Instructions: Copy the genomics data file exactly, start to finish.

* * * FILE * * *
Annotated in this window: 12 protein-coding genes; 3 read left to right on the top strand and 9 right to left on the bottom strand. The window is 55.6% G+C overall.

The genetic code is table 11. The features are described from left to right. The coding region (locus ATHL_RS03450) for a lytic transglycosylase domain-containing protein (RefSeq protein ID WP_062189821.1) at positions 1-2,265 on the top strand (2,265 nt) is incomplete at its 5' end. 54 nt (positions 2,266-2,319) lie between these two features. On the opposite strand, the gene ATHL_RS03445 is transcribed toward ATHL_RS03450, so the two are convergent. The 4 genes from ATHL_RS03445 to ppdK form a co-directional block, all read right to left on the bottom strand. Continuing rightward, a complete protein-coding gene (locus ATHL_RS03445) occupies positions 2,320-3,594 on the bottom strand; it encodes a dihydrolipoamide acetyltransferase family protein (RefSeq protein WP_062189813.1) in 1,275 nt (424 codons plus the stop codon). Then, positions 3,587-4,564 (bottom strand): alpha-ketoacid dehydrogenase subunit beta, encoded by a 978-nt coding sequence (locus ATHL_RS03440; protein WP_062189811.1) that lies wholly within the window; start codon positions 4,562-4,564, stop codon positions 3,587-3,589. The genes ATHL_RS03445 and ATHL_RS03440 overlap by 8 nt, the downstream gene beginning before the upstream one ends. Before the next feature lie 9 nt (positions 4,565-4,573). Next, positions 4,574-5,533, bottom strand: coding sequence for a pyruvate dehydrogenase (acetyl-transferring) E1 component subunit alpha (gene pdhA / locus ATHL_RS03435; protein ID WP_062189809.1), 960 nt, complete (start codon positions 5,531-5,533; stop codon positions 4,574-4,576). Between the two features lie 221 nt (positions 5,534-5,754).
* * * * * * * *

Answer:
Annotated in this window: 12 protein-coding genes; 3 read left to right on the top strand and 9 right to left on the bottom strand. The window is 55.6% G+C overall.

The genetic code is table 11. The features are described from left to right. The coding region (locus ATHL_RS03450) for a lytic transglycosylase domain-containing protein (RefSeq protein ID WP_062189821.1) at positions 1-2,265 on the top strand (2,265 nt) is incomplete at its 5' end. 54 nt (positions 2,266-2,319) lie between these two features. On the opposite strand, the gene ATHL_RS03445 is transcribed toward ATHL_RS03450, so the two are convergent. The 4 genes from ATHL_RS03445 to ppdK form a co-directional block, all read right to left on the bottom strand. Continuing rightward, a complete protein-coding gene (locus ATHL_RS03445) occupies positions 2,320-3,594 on the bottom strand; it encodes a dihydrolipoamide acetyltransferase family protein (RefSeq protein WP_062189813.1) in 1,275 nt (424 codons plus the stop codon). Then, positions 3,587-4,564 (bottom strand): alpha-ketoacid dehydrogenase subunit beta, encoded by a 978-nt coding sequence (locus ATHL_RS03440; protein WP_062189811.1) that lies wholly within the window; start codon positions 4,562-4,564, stop codon positions 3,587-3,589. The genes ATHL_RS03445 and ATHL_RS03440 overlap by 8 nt, the downstream gene beginning before the upstream one ends. Before the next feature lie 9 nt (positions 4,565-4,573). Next, positions 4,574-5,533, bottom strand: coding sequence for a pyruvate dehydrogenase (acetyl-transferring) E1 component subunit alpha (gene pdhA / locus ATHL_RS03435; protein ID WP_062189809.1), 960 nt, complete (start codon positions 5,531-5,533; stop codon positions 4,574-4,576). Between the two features lie 221 nt (positions 5,534-5,754).